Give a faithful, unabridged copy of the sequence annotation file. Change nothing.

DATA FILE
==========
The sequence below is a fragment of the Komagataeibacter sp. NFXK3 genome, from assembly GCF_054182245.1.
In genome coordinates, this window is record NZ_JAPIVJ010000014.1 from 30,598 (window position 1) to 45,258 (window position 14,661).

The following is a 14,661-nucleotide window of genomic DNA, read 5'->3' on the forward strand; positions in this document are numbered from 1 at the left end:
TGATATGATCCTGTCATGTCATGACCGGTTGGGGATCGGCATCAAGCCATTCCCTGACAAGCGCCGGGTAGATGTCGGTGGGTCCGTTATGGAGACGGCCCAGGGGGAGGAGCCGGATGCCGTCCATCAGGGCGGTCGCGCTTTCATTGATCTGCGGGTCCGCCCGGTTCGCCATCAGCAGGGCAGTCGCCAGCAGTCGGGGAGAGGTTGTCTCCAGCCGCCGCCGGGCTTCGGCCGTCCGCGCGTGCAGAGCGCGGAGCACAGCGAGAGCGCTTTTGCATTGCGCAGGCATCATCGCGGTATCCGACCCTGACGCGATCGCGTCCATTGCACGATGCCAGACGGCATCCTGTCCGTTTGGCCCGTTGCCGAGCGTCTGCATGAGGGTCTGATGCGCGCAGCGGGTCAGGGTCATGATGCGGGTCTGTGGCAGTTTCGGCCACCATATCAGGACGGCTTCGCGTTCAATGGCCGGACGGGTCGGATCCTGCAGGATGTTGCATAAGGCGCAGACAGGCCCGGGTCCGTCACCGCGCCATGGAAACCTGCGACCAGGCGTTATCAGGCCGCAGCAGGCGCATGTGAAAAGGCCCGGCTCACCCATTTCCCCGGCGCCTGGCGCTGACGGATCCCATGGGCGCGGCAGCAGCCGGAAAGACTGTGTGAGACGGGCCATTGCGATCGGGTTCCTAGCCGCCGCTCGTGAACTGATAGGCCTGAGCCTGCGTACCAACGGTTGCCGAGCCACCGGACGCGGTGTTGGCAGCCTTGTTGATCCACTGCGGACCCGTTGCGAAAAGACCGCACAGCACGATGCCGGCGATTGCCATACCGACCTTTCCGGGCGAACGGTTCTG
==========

The sequence below is a fragment of the Komagataeibacter sp. NFXK3 genome, from assembly GCF_054182245.1.
In genome coordinates, this window is record NZ_JAPIVJ010000014.1 from 30,598 (window position 1) to 45,258 (window position 14,661).

The following is a 14,661-nucleotide window of genomic DNA, read 5'->3' on the forward strand; positions in this document are numbered from 1 at the left end:
TGATATGATCCTGTCATGTCATGACCGGTTGGGGATCGGCATCAAGCCATTCCCTGACAAGCGCCGGGTAGATGTCGGTGGGTCCGTTATGGAGACGGCCCAGGGGGAGGAGCCGGATGCCGTCCATCAGGGCGGTCGCGCTTTCATTGATCTGCGGGTCCGCCCGGTTCGCCATCAGCAGGGCAGTCGCCAGCAGTCGGGGAGAGGTTGTCTCCAGCCGCCGCCGGGCTTCGGCCGTCCGCGCGTGCAGAGCGCGGAGCACAGCGAGAGCGCTTTTGCATTGCGCAGGCATCATCGCGGTATCCGACCCTGACGCGATCGCGTCCATTGCACGATGCCAGACGGCATCCTGTCCGTTTGGCCCGTTGCCGAGCGTCTGCATGAGGGTCTGATGCGCGCAGCGGGTCAGGGTCATGATGCGGGTCTGTGGCAGTTTCGGCCACCATATCAGGACGGCTTCGCGTTCAATGGCCGGACGGGTCGGATCCTGCAGGATGTTGCATAAGGCGCAGACAGGCCCGGGTCCGTCACCGCGCCATGGAAACCTGCGACCAGGCGTTATCAGGCCGCAGCAGGCGCATGTGAAAAGGCCCGGCTCACCCATTTCCCCGGCGCCTGGCGCTGACGGATCCCATGGGCGCGGCAGCAGCCGGAAAGACTGTGTGAGACGGGCCATTGCGATCGGGTTCCTAGCCGCCGCTCGTGAACTGATAGGCCTGAGCCTGCGTACCAACGGTTGCCGAGCCACCGGACGCGGTGTTGGCAGCCTTGTTGATCCACTGCGGACCCGTTGCGAAAAGACCGCACAGCACGATGCCGGCGATTGCCATACCGACCTTTCCGGGCGAACGGTTCTG